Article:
PLRHeadquarters Blog Mitch Claymore's Private Label Rights weblog

2Jan/10Off

Less than a 2009 PLR ‘Top Ten’ List…

The year just over — so what have PLR users and providers learned? I’ve been trying to compress the jumble of change and growth into something less breathless than a ‘Top Ten’ list. In fact, I’ve decided it’s more useful to just chuck the list and acknowledge the single preeminent trend: the now (finally) undeniable ascendence of web search knowhow as the clear in-your-face marketers’ top-performing gottahaveit Skill Set of the Year.

You hear the term ‘Web Informatics’ to describe the greater arena, but it’s all really devolving into ‘web search’, or ‘web search-for-marketing’, or — to be rigorously honest – ‘web search-to-snag-new-customers-to-keep-the-doors-open’.

Nowhere we traveled in 2009 could we find much more than a vestige of earlier reluctance to recognize the merit of practical PLR to focused search engine optimization strategies – most notably among proprietors of smaller businesses. The SES last March in Manhattan was an early indicator, for it turned out to be more than the usual nice excuse to spend a few days in the City. Despite the economy, the floor was fairly mobbed with small shop entrepreneurs; they looked and talked less like techies and more like business people; and many of them seemed a bit longer in the tooth than in previous gatherings. Most seemed focused and determined in a distinctly non-hobbyist sort of way and not nearly as distracted as usual by the Gotham diversions  (and keep in mind this was long before we knew that even the Tavern on the Green would find itself among the fallen!).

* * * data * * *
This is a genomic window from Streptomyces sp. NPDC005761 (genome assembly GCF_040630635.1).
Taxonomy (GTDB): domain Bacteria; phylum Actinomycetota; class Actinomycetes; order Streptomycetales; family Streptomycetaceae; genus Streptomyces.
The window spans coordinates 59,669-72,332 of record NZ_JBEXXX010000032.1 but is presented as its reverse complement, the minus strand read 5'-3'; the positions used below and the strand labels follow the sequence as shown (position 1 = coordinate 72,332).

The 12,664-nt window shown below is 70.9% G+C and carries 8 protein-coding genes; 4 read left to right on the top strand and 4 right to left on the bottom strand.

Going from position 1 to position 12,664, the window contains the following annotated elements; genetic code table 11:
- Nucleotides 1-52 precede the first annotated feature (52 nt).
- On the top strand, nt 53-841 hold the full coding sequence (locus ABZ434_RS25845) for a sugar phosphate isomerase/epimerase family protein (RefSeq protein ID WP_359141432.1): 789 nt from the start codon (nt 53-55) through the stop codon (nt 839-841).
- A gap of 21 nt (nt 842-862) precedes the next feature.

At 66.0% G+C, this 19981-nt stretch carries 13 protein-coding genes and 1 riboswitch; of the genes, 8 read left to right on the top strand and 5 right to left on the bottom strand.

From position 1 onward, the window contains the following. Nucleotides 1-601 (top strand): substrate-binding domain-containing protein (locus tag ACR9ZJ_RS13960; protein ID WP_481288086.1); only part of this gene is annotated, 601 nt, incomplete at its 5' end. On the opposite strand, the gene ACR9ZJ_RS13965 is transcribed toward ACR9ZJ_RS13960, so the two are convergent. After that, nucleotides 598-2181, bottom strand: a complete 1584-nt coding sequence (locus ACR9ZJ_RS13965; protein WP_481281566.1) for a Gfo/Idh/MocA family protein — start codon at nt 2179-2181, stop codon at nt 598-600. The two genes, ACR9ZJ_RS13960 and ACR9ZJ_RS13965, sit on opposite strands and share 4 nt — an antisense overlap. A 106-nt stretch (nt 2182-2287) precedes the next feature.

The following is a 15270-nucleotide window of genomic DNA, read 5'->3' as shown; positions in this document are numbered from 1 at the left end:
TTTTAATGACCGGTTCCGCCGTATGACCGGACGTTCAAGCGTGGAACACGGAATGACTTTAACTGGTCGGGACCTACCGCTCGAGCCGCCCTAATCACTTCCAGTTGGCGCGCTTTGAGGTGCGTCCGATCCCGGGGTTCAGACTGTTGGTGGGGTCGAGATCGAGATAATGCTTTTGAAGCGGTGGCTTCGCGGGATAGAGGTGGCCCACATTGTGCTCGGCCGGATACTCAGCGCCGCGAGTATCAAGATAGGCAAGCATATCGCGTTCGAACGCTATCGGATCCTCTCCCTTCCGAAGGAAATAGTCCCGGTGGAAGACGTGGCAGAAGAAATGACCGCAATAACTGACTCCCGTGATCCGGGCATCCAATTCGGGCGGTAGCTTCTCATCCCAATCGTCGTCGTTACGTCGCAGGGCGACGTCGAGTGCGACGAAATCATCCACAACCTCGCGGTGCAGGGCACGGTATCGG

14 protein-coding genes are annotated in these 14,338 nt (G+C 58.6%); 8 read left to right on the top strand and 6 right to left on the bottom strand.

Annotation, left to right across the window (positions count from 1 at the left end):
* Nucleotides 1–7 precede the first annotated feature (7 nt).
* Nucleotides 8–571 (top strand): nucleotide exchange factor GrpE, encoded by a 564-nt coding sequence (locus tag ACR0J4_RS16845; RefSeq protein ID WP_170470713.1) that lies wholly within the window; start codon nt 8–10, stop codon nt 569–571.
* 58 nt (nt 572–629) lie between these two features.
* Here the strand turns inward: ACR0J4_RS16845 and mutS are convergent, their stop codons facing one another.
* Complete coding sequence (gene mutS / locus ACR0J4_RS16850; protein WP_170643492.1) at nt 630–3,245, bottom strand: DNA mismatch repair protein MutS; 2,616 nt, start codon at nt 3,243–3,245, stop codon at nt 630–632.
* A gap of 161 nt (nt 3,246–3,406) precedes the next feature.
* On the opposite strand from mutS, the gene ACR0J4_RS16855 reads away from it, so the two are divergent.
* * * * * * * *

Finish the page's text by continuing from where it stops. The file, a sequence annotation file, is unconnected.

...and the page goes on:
We chatted and eavesdropped and observed. By the final day, we’d seen what amounts to an economics-driven sea change in web enterpreneurs’ perspective. Whereas two or three years ago a typical small company website may have been gathering dust as little more than a vanity accessory for the boss (or else a project to keep Junior interested in the family biz), by the end of the year just about every content consumer we deal with had redrafted their priorities: the site had to be more than competitive – it had to PULL, it had to RANK; it had to PRODUCE!

Sigh. Here we’re in the content, not the web redesign business.  But the number of sites that now have to actually perform means, quite often, sites that have to be redesigned from the ground up, because now it’s really serious.

But of course it always was.

Back to RealtyPLR

Comments (0) Trackbacks (0)

Sorry, the comment form is closed at this time.

Trackbacks are disabled.